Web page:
The ability to hear and understand without the physical ability to communicate verbally is exceptionally rare. (There isn’t even any broad agreement on the most accurate or sensitive language to use for this condition, which can make it difficult to discuss or describe to begin with.) When this condition does occur, it's usually the result of highly specific issues that affect the speech center of a person’s brain, their control over the organs and muscles used in verbal speech, or those body parts’ development and functionality. These issues stem from a wide variety of congenital and acquired conditions, many of which usually cause only temporary or partial loss of verbal speech, or hearing and language comprehension difficulties alongside the physical inability to communicate verbally.
Researchers spend more time studying psychological, or selective, vocal communication challenges, much more common conditions in which people are unable to verbally speak, or choose not to, despite being physically able to do so. Given the general lack of research on solely physical conditions, it's also hard to find information about how the physical inability to communicate verbally can affect people’s sexual lives. A recent review of studies on the effects of strokes, a common cause of damage to the speech center of the brain, on sexuality found that most of them excluded people with communications issues, in part because they believed that working with them would involve too many logistical complexities.
Given the importance of communication within sex, any condition that affects the way one can talk to others will certainly affect their sex life. The underlying causes of a physical inability to speak verbally can also lead to a host of other issues in bed, like limited dexterity due to widespread muscular control issues, or reduced sensation in body parts connected to damaged nerves.
VICE spoke with Wade, who physically can't communicate verbally, and his partner, Mina, about their sex life. Wade has never been able to speak verbally. In 2010, an X-ray revealed that this is likely due to a curve in his neck, possibly a result of complications during childbirth, that damaged the nerves that control his jaw, lips, and tongue, as well as his fine motor skills. (As he does not know his birth family, he’s not sure exactly what happened.) He learned sign language while growing up.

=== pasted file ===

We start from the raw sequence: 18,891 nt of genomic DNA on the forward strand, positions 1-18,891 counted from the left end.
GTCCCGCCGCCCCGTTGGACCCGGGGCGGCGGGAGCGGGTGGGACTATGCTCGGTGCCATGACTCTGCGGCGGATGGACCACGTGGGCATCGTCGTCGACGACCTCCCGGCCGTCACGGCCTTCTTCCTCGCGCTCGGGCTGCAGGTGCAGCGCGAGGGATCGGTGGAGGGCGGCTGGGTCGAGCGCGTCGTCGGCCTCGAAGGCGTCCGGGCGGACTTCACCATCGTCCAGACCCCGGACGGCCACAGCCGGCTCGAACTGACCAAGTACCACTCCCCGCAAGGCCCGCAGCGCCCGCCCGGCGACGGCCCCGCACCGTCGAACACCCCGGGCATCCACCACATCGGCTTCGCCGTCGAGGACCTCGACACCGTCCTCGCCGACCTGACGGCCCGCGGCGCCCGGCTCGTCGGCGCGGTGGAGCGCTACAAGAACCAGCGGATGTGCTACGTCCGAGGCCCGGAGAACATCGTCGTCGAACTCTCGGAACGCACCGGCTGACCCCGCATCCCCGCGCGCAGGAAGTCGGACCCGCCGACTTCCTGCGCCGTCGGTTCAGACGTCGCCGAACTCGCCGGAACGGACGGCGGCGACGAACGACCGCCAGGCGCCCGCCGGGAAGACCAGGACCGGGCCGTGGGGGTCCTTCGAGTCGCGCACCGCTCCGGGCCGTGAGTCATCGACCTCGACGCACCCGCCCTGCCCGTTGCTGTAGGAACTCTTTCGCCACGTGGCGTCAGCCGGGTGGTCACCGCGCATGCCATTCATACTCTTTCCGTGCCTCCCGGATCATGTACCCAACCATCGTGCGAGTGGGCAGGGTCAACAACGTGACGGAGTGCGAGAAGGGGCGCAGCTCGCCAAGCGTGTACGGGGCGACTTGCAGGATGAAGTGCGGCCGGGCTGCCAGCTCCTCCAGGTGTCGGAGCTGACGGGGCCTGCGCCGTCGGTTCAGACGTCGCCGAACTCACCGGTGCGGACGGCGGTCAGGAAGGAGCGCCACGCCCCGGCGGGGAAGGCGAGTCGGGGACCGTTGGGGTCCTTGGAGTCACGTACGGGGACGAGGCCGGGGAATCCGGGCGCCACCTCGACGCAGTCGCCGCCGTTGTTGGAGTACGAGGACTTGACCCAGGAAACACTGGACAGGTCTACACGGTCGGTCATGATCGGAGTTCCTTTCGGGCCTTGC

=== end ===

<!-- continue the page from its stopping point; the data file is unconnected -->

Wade’s perspective isn't necessarily representative of everyone with such a condition—like those who develop their conditions later in life, who have progressive conditions, or who don’t learn sign language. But his and Mina’s story still sheds light on the often neglected topic of how not being able to communicate through verbal speech can affect sex and relationships.
This interview has been edited for length and clarity. Mina and Wade’s names have been changed for privacy reasons.
Wade: It didn’t really hit me until high school that my inability to speak might affect my relationships with people. Even with people who can’t sign, I could always just write things down in a notepad. When I got a cell phone, I could just type things into my phone—that’s easier on smartphones now than it was on flip phones back when I was growing up.
When I started to realize people might see me as different, I took a humorous approach to my condition, like using the nickname Silent Bob. I didn’t have many intimate relationships in high school. The ones I did have were mostly long-distance online relationships. So, I couldn’t call and talk to those people, but texting dirty on messenger systems was no problem. Sometimes, a girl would want to hear what I sound like. I can make some sounds from my throat. But I’m not always comfortable hearing my own vocalizations, so that was a challenge.
In college, in-person relationships became a more important part of my life, as I started to have more one-on-one time with my peers. I had my first big relationships in my early 20s.
During sex, a lot of people don’t like to make eye contact. Or they like to have sex entirely in the dark. But if they can’t see me—even if we’re just both facing in the same direction, like in doggy-style—then it’s hard for me to communicate with them using nonverbal cues. So, I often have to do things like tap them and get them to look at me just to ask, “Is this OK? Does this feel good?”
A lot of my early relationships were flings with people who couldn’t use sign language, so I was usually doing a lot of thumbs-up, thumbs-down, basic hand gestures, because it is not easy to write out more complex ideas during sex. But even that can really break the rhythm of sex.
Mina: In 2008, Wade messaged me on VampireFreaks [which was a goth-culture social networking site that operated from 1999 until earlier this year]. He said something like, “Your profile is really cool.” I responded to him and we started chatting. Eventually, I decided he was a cool guy and that I wanted to meet up with him in person. He told me from the start that he couldn’t speak.